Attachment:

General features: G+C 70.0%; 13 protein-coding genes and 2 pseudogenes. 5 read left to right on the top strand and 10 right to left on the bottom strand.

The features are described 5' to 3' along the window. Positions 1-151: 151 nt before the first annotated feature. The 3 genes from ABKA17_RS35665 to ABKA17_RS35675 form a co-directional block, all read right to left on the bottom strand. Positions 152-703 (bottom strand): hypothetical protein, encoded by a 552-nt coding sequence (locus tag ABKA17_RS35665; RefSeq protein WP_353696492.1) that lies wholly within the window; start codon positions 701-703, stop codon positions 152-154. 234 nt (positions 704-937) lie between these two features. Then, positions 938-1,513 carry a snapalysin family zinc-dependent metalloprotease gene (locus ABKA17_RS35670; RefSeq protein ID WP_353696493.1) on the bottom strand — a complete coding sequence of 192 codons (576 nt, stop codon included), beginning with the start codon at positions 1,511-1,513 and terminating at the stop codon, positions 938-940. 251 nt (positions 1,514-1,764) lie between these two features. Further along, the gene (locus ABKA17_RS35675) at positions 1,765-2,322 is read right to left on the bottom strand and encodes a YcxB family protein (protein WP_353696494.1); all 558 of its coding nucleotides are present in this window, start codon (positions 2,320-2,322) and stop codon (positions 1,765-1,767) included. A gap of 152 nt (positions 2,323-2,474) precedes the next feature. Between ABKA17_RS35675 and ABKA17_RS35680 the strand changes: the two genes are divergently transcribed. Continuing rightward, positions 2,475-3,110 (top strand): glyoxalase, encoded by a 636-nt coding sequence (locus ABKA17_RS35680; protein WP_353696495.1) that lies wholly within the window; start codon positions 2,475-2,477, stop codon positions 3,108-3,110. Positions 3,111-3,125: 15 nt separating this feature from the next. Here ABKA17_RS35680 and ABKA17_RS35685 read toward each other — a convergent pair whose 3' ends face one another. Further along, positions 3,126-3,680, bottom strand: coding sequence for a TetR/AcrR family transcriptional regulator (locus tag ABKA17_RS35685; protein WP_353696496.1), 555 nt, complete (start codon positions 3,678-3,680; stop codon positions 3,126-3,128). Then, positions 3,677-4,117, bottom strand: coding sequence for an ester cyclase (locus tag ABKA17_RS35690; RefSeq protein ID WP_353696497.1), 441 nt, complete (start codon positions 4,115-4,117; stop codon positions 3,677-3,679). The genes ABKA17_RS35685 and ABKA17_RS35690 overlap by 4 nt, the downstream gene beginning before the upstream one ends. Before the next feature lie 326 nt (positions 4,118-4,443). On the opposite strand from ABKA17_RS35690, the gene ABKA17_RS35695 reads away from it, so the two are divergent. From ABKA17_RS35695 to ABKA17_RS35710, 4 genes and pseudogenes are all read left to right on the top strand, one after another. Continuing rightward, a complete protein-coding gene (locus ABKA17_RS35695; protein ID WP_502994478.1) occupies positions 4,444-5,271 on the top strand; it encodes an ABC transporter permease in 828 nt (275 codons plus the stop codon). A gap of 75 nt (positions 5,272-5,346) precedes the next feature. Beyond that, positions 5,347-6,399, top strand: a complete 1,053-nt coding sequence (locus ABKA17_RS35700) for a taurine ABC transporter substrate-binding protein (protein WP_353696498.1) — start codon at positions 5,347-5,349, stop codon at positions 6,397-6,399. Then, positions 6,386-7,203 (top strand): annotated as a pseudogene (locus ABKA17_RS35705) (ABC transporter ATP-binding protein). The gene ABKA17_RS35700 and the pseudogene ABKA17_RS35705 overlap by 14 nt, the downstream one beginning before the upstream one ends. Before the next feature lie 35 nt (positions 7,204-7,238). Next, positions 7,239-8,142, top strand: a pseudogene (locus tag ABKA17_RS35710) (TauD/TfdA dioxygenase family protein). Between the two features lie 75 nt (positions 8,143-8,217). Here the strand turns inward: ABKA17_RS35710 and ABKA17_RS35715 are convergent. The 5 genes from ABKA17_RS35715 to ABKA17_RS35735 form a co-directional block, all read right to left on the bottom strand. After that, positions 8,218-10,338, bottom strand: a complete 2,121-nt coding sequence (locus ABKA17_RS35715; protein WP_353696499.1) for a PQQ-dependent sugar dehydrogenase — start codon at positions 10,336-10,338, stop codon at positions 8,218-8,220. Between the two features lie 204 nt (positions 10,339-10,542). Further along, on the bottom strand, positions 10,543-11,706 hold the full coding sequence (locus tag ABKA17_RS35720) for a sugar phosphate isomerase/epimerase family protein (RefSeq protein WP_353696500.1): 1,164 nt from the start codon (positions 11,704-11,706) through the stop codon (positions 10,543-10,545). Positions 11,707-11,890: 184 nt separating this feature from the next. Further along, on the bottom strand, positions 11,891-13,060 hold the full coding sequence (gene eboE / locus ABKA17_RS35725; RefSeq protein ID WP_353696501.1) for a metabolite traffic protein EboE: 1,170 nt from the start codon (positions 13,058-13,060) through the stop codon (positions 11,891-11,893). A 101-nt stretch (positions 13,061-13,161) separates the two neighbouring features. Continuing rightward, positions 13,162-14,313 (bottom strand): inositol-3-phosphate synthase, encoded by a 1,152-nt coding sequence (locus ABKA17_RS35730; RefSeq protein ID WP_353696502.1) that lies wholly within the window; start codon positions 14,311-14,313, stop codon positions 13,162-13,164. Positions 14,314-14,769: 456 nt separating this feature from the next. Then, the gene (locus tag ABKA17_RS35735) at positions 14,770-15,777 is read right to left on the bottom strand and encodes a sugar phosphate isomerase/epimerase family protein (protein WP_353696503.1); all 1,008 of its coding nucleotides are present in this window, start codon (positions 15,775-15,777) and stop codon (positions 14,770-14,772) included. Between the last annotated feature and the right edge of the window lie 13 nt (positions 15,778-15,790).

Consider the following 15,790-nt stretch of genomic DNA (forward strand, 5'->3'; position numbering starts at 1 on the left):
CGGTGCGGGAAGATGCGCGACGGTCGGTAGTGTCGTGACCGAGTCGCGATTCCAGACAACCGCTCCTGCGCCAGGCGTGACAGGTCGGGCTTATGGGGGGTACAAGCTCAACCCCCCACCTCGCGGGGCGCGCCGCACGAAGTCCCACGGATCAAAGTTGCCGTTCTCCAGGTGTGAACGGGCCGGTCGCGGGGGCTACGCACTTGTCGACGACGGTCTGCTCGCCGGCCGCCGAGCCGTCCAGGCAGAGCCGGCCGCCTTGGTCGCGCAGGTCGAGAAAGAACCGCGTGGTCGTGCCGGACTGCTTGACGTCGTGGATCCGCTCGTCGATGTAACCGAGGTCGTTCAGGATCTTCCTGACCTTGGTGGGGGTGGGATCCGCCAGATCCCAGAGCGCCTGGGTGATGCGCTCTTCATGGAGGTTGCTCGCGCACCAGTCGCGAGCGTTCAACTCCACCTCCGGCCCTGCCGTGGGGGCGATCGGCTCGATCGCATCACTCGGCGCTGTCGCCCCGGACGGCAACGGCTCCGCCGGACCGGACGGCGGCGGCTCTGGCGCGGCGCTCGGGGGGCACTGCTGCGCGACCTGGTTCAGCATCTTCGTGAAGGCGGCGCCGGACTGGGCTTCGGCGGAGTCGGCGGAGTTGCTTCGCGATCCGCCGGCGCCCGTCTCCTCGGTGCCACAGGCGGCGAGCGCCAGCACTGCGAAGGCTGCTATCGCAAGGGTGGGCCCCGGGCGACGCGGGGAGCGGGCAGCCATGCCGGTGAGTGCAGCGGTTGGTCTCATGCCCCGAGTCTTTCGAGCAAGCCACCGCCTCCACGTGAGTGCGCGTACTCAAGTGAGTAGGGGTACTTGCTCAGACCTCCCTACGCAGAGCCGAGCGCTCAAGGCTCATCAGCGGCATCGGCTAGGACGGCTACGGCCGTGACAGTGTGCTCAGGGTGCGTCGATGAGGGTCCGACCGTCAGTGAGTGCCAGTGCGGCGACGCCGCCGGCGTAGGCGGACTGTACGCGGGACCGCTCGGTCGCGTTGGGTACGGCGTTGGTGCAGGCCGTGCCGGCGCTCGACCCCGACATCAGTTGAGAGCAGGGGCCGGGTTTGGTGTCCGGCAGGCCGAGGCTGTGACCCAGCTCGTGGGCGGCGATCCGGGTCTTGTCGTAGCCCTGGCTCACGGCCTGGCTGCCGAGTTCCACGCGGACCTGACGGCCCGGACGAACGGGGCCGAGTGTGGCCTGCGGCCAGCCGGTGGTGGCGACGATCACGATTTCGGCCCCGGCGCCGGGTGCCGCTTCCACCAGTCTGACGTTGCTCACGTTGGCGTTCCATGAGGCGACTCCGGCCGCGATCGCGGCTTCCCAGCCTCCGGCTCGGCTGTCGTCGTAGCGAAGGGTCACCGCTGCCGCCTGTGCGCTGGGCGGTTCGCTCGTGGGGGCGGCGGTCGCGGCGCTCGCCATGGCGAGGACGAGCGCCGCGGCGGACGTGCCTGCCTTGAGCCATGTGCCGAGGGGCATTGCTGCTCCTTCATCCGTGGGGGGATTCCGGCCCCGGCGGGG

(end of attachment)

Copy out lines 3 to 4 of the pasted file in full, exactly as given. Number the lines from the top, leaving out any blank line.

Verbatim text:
Consider the following 15,790-nt stretch of genomic DNA (forward strand, 5'->3'; position numbering starts at 1 on the left):
CGGTGCGGGAAGATGCGCGACGGTCGGTAGTGTCGTGACCGAGTCGCGATTCCAGACAACCGCTCCTGCGCCAGGCGTGACAGGTCGGGCTTATGGGGGGTACAAGCTCAACCCCCCACCTCGCGGGGCGCGCCGCACGAAGTCCCACGGATCAAAGTTGCCGTTCTCCAGGTGTGAACGGGCCGGTCGCGGGGGCTACGCACTTGTCGACGACGGTCTGCTCGCCGGCCGCCGAGCCGTCCAGGCAGAGCCGGCCGCCTTGGTCGCGCAGGTCGAGAAAGAACCGCGTGGTCGTGCCGGACTGCTTGACGTCGTGGATCCGCTCGTCGATGTAACCGAGGTCGTTCAGGATCTTCCTGACCTTGGTGGGGGTGGGATCCGCCAGATCCCAGAGCGCCTGGGTGATGCGCTCTTCATGGAGGTTGCTCGCGCACCAGTCGCGAGCGTTCAACTCCACCTCCGGCCCTGCCGTGGGGGCGATCGGCTCGATCGCATCACTCGGCGCTGTCGCCCCGGACGGCAACGGCTCCGCCGGACCGGACGGCGGCGGCTCTGGCGCGGCGCTCGGGGGGCACTGCTGCGCGACCTGGTTCAGCATCTTCGTGAAGGCGGCGCCGGACTGGGCTTCGGCGGAGTCGGCGGAGTTGCTTCGCGATCCGCCGGCGCCCGTCTCCTCGGTGCCACAGGCGGCGAGCGCCAGCACTGCGAAGGCTGCTATCGCAAGGGTGGGCCCCGGGCGACGCGGGGAGCGGGCAGCCATGCCGGTGAGTGCAGCGGTTGGTCTCATGCCCCGAGTCTTTCGAGCAAGCCACCGCCTCCACGTGAGTGCGCGTACTCAAGTGAGTAGGGGTACTTGCTCAGACCTCCCTACGCAGAGCCGAGCGCTCAAGGCTCATCAGCGGCATCGGCTAGGACGGCTACGGCCGTGACAGTGTGCTCAGGGTGCGTCGATGAGGGTCCGACCGTCAGTGAGTGCCAGTGCGGCGACGCCGCCGGCGTAGGCGGACTGTACGCGGGACCGCTCGGTCGCGTTGGGTACGGCGTTGGTGCAGGCCGTGCCGGCGCTCGACCCCGACATCAGTTGAGAGCAGGGGCCGGGTTTGGTGTCCGGCAGGCCGAGGCTGTGACCCAGCTCGTGGGCGGCGATCCGGGTCTTGTCGTAGCCCTGGCTCACGGCCTGGCTGCCGAGTTCCACGCGGACCTGACGGCCCGGACGAACGGGGCCGAGTGTGGCCTGCGGCCAGCCGGTGGTGGCGACGATCACGATTTCGGCCCCGGCGCCGGGTGCCGCTTCCACCAGTCTGACGTTGCTCACGTTGGCGTTCCATGAGGCGACTCCGGCCGCGATCGCGGCTTCCCAGCCTCCGGCTCGGCTGTCGTCGTAGCGAAGGGTCACCGCTGCCGCCTGTGCGCTGGGCGGTTCGCTCGTGGGGGCGGCGGTCGCGGCGCTCGCCATGGCGAGGACGAGCGCCGCGGCGGACGTGCCTGCCTTGAGCCATGTGCCGAGGGGCATTGCTGCTCCTTCATCCGTGGGGGGATTCCGGCCCCGGCGGGG